Oct 21, 2013
London, October 16th 2013 - The outlook for Italy's banking system remains negative, unchanged since May 2009, says Moody's Investors Service in a new report published today. The outlook reflects Italy's persistently fragile economic environment, problem loans that continue to increase from already high levels and weak core profits. These drivers offset some positive developments over the past year, such as banks' further strengthening of their regulatory capital levels, improved access to funding and increased liquid assets.
The new report, entitled "Banking System Outlook: Italy", is now available on www.moodys.com. Moody's subscribers can access this report via the link provided at the end of this press release.
In Moody's view, operating conditions for banks remain difficult and are unlikely to improve significantly over the 12-18 month outlook period given that downside risks for the economy remain material. Moody's therefore anticipates that banks' asset quality will continue to deteriorate, from already weak levels. In particular, the ongoing recession has severely affected corporate borrowers, contributing to the ongoing inflow of bad debt. Across the whole banking system, problem loans more than doubled in 2007-12, reaching 10.5% of total loans (2007: 4%), one of the highest ratios in the euro area.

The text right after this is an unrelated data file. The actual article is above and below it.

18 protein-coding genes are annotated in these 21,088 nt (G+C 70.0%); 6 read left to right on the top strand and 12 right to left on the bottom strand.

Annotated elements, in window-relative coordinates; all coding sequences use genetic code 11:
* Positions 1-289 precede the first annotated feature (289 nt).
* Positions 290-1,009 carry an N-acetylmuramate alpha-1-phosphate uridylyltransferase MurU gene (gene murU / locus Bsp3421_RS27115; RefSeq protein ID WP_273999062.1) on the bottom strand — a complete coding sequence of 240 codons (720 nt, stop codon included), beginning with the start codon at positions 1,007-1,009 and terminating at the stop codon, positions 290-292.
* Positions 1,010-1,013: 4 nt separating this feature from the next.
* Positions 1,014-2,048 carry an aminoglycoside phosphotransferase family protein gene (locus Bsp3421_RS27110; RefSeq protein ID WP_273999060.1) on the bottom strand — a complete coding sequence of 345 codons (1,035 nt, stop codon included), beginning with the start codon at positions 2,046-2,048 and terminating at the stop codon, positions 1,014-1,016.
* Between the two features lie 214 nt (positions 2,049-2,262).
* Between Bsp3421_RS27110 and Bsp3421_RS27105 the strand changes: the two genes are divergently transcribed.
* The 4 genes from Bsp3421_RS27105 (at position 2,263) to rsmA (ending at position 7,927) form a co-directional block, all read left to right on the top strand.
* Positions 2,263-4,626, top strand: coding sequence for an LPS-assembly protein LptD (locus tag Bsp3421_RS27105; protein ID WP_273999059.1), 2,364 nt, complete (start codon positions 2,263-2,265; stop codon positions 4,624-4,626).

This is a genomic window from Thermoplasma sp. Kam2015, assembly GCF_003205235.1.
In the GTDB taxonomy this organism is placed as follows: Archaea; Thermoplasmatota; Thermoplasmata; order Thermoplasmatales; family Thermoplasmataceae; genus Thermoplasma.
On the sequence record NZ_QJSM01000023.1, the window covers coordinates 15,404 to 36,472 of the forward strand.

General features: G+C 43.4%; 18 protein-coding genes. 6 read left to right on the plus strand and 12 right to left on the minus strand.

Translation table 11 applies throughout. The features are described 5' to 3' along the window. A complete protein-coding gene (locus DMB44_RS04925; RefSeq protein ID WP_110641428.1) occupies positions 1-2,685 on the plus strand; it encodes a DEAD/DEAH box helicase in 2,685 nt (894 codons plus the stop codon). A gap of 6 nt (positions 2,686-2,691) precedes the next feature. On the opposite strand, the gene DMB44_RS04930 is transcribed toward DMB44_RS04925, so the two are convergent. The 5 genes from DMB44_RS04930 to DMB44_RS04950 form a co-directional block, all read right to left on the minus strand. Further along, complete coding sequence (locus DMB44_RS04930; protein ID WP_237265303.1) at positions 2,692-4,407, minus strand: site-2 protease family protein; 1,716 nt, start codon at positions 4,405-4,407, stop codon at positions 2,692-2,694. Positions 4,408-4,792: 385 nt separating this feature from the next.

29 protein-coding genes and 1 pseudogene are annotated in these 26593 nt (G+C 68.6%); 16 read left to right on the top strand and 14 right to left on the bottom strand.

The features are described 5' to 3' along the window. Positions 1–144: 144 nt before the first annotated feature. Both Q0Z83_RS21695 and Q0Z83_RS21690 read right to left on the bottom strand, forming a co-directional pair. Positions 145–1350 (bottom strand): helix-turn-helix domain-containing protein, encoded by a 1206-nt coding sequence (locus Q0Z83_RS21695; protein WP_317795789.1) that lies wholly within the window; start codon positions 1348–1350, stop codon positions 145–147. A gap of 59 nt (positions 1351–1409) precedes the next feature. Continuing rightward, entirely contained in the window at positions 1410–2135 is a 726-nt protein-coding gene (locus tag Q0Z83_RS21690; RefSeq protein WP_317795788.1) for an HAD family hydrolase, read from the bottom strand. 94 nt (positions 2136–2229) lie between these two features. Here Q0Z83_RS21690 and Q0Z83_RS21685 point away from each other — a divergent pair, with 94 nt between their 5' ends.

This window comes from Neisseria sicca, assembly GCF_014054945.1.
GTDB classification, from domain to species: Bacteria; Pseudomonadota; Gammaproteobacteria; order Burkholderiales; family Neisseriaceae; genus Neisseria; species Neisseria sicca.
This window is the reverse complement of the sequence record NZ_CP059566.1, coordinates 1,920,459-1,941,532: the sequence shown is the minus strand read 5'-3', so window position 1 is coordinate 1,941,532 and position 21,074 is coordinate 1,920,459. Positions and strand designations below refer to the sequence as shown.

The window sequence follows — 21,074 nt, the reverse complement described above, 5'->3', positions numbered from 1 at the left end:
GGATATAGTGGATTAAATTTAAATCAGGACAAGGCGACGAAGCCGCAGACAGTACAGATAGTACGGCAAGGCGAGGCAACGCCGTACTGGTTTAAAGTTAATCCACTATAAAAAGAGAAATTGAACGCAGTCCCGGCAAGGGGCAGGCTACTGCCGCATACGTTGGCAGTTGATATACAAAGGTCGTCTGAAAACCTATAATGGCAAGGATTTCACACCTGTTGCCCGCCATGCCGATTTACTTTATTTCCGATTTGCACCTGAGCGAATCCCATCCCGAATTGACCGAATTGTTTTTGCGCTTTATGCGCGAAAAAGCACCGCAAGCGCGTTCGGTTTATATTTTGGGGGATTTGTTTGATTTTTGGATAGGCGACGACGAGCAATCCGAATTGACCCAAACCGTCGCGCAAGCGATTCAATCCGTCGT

Moody's expects that earnings will remain weak over the outlook period, driven by loan-loss provisions and a decline in pre-provision income, with the latter affected by the low interest-rate environment.
Further, pre-provision income is expected to be in part affected by items such as carry trades on Italian government bonds. Moody's believes that carry-trades are not a sustainable source of income in the medium term as it exposes the banks to the potential risk of having to repay the ost-effective funding obtained under the European Central Bank's Long Term Refinancing Operation (LTRO) unless the ECB extends the LTRO beyond February 2015.
Moreover, many banks have already improved their efficiency, so further significant cuts in operating expenses should be harder to achieve. These elements, combined with Moody's expectation that net interest income will likely be persistently low , will place pressure on profitability.
Re-disseminated by The Asian Banker